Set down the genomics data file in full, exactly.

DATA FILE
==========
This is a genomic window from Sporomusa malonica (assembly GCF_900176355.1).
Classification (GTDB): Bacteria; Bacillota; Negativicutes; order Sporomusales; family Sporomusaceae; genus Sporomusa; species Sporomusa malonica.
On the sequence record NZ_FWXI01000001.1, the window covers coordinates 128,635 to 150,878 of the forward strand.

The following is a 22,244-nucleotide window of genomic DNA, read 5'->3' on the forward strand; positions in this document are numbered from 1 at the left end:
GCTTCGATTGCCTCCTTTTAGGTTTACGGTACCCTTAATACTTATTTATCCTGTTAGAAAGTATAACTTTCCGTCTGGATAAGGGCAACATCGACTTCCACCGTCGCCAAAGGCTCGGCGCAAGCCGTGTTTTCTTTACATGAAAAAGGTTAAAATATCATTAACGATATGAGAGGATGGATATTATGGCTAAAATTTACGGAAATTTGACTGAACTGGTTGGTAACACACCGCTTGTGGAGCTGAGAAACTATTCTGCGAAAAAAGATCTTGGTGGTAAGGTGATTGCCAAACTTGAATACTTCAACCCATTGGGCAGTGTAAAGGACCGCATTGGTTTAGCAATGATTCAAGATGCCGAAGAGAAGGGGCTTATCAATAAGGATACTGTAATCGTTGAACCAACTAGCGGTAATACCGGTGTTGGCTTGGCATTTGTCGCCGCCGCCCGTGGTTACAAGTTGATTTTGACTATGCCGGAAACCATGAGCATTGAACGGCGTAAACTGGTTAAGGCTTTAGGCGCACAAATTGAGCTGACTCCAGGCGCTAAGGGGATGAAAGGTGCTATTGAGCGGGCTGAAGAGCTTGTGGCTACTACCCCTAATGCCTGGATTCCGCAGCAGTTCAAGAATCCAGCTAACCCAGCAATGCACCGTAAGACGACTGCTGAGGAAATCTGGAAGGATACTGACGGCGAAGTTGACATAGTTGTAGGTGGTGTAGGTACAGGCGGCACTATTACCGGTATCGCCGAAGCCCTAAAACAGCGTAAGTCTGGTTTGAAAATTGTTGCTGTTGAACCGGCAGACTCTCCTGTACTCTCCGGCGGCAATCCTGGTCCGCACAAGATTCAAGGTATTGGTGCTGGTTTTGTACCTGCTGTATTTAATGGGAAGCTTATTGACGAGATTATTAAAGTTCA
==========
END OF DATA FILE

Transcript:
This is a genomic window from Sporomusa malonica (assembly GCF_900176355.1).
Classification (GTDB): Bacteria; Bacillota; Negativicutes; order Sporomusales; family Sporomusaceae; genus Sporomusa; species Sporomusa malonica.
On the sequence record NZ_FWXI01000001.1, the window covers coordinates 128,635 to 150,878 of the forward strand.

The following is a 22,244-nucleotide window of genomic DNA, read 5'->3' on the forward strand; positions in this document are numbered from 1 at the left end:
GCTTCGATTGCCTCCTTTTAGGTTTACGGTACCCTTAATACTTATTTATCCTGTTAGAAAGTATAACTTTCCGTCTGGATAAGGGCAACATCGACTTCCACCGTCGCCAAAGGCTCGGCGCAAGCCGTGTTTTCTTTACATGAAAAAGGTTAAAATATCATTAACGATATGAGAGGATGGATATTATGGCTAAAATTTACGGAAATTTGACTGAACTGGTTGGTAACACACCGCTTGTGGAGCTGAGAAACTATTCTGCGAAAAAAGATCTTGGTGGTAAGGTGATTGCCAAACTTGAATACTTCAACCCATTGGGCAGTGTAAAGGACCGCATTGGTTTAGCAATGATTCAAGATGCCGAAGAGAAGGGGCTTATCAATAAGGATACTGTAATCGTTGAACCAACTAGCGGTAATACCGGTGTTGGCTTGGCATTTGTCGCCGCCGCCCGTGGTTACAAGTTGATTTTGACTATGCCGGAAACCATGAGCATTGAACGGCGTAAACTGGTTAAGGCTTTAGGCGCACAAATTGAGCTGACTCCAGGCGCTAAGGGGATGAAAGGTGCTATTGAGCGGGCTGAAGAGCTTGTGGCTACTACCCCTAATGCCTGGATTCCGCAGCAGTTCAAGAATCCAGCTAACCCAGCAATGCACCGTAAGACGACTGCTGAGGAAATCTGGAAGGATACTGACGGCGAAGTTGACATAGTTGTAGGTGGTGTAGGTACAGGCGGCACTATTACCGGTATCGCCGAAGCCCTAAAACAGCGTAAGTCTGGTTTGAAAATTGTTGCTGTTGAACCGGCAGACTCTCCTGTACTCTCCGGCGGCAATCCTGGTCCGCACAAGATTCAAGGTATTGGTGCTGGTTTTGTACCTGCTGTATTTAATGGGAAGCTTATTGACGAGATTATTAAAGTTCA